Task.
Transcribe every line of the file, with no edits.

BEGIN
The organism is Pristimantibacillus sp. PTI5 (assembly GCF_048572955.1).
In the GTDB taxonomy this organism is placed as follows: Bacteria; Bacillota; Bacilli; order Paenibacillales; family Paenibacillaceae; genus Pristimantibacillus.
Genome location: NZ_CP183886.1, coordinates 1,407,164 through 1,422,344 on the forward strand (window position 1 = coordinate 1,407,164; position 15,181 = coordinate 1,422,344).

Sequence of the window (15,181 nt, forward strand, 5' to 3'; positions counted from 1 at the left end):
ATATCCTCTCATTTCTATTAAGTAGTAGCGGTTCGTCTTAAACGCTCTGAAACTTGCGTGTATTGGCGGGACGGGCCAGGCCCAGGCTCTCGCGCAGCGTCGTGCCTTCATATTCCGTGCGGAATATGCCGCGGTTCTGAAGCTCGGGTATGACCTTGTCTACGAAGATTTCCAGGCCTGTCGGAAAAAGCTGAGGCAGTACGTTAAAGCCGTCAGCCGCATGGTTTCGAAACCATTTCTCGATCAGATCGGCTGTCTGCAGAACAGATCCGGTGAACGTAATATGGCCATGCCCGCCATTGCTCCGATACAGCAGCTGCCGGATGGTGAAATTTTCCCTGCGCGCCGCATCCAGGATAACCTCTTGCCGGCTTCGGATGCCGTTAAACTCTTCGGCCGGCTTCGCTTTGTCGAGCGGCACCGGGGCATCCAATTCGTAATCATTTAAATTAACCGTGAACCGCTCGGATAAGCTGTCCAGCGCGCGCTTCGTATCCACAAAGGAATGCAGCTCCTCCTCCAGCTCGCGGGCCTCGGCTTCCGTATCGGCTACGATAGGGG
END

The organism is Pristimantibacillus sp. PTI5 (assembly GCF_048572955.1).
In the GTDB taxonomy this organism is placed as follows: Bacteria; Bacillota; Bacilli; order Paenibacillales; family Paenibacillaceae; genus Pristimantibacillus.
Genome location: NZ_CP183886.1, coordinates 1,407,164 through 1,422,344 on the forward strand (window position 1 = coordinate 1,407,164; position 15,181 = coordinate 1,422,344).

Sequence of the window (15,181 nt, forward strand, 5' to 3'; positions counted from 1 at the left end):
ATATCCTCTCATTTCTATTAAGTAGTAGCGGTTCGTCTTAAACGCTCTGAAACTTGCGTGTATTGGCGGGACGGGCCAGGCCCAGGCTCTCGCGCAGCGTCGTGCCTTCATATTCCGTGCGGAATATGCCGCGGTTCTGAAGCTCGGGTATGACCTTGTCTACGAAGATTTCCAGGCCTGTCGGAAAAAGCTGAGGCAGTACGTTAAAGCCGTCAGCCGCATGGTTTCGAAACCATTTCTCGATCAGATCGGCTGTCTGCAGAACAGATCCGGTGAACGTAATATGGCCATGCCCGCCATTGCTCCGATACAGCAGCTGCCGGATGGTGAAATTTTCCCTGCGCGCCGCATCCAGGATAACCTCTTGCCGGCTTCGGATGCCGTTAAACTCTTCGGCCGGCTTCGCTTTGTCGAGCGGCACCGGGGCATCCAATTCGTAATCATTTAAATTAACCGTGAACCGCTCGGATAAGCTGTCCAGCGCGCGCTTCGTATCCACAAAGGAATGCAGCTCCTCCTCCAGCTCGCGGGCCTCGGCTTCCGTATCGGCTACGATAGGGG